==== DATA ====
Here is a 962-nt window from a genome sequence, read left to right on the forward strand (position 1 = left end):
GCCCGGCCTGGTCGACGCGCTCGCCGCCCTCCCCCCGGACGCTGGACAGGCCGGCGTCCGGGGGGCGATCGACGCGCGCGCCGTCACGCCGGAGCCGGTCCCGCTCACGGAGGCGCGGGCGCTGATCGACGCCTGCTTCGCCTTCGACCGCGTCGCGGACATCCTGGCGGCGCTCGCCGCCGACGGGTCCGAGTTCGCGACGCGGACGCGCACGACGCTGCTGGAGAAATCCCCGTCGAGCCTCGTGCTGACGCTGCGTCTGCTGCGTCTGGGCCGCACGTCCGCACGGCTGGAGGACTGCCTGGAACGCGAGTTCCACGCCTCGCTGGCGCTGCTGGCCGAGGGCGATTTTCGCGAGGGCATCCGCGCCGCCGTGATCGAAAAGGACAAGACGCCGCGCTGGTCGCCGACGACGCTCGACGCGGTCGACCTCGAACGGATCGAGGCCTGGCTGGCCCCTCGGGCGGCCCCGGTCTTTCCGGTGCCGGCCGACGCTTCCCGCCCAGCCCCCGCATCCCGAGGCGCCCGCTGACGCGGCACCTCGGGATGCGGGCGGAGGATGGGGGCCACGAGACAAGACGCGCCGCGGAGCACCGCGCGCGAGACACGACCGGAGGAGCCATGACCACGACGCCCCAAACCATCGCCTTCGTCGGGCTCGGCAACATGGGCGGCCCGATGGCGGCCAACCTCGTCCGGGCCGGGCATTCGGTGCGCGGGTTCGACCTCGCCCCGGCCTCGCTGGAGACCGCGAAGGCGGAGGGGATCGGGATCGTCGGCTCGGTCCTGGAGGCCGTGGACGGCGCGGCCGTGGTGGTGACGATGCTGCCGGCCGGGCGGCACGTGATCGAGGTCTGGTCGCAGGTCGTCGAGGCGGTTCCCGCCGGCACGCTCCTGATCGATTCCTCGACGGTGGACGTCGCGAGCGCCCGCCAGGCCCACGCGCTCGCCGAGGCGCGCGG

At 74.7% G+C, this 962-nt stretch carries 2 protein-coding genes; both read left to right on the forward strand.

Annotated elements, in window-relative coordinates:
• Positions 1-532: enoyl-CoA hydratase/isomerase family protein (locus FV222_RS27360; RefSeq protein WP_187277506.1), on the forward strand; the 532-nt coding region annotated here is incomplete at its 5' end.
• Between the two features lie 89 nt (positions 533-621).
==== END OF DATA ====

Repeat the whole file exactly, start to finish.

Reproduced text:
Here is a 962-nt window from a genome sequence, read left to right on the forward strand (position 1 = left end):
GCCCGGCCTGGTCGACGCGCTCGCCGCCCTCCCCCCGGACGCTGGACAGGCCGGCGTCCGGGGGGCGATCGACGCGCGCGCCGTCACGCCGGAGCCGGTCCCGCTCACGGAGGCGCGGGCGCTGATCGACGCCTGCTTCGCCTTCGACCGCGTCGCGGACATCCTGGCGGCGCTCGCCGCCGACGGGTCCGAGTTCGCGACGCGGACGCGCACGACGCTGCTGGAGAAATCCCCGTCGAGCCTCGTGCTGACGCTGCGTCTGCTGCGTCTGGGCCGCACGTCCGCACGGCTGGAGGACTGCCTGGAACGCGAGTTCCACGCCTCGCTGGCGCTGCTGGCCGAGGGCGATTTTCGCGAGGGCATCCGCGCCGCCGTGATCGAAAAGGACAAGACGCCGCGCTGGTCGCCGACGACGCTCGACGCGGTCGACCTCGAACGGATCGAGGCCTGGCTGGCCCCTCGGGCGGCCCCGGTCTTTCCGGTGCCGGCCGACGCTTCCCGCCCAGCCCCCGCATCCCGAGGCGCCCGCTGACGCGGCACCTCGGGATGCGGGCGGAGGATGGGGGCCACGAGACAAGACGCGCCGCGGAGCACCGCGCGCGAGACACGACCGGAGGAGCCATGACCACGACGCCCCAAACCATCGCCTTCGTCGGGCTCGGCAACATGGGCGGCCCGATGGCGGCCAACCTCGTCCGGGCCGGGCATTCGGTGCGCGGGTTCGACCTCGCCCCGGCCTCGCTGGAGACCGCGAAGGCGGAGGGGATCGGGATCGTCGGCTCGGTCCTGGAGGCCGTGGACGGCGCGGCCGTGGTGGTGACGATGCTGCCGGCCGGGCGGCACGTGATCGAGGTCTGGTCGCAGGTCGTCGAGGCGGTTCCCGCCGGCACGCTCCTGATCGATTCCTCGACGGTGGACGTCGCGAGCGCCCGCCAGGCCCACGCGCTCGCCGAGGCGCGCGG

At 74.7% G+C, this 962-nt stretch carries 2 protein-coding genes; both read left to right on the forward strand.

Annotated elements, in window-relative coordinates:
• Positions 1-532: enoyl-CoA hydratase/isomerase family protein (locus FV222_RS27360; RefSeq protein WP_187277506.1), on the forward strand; the 532-nt coding region annotated here is incomplete at its 5' end.
• Between the two features lie 89 nt (positions 533-621).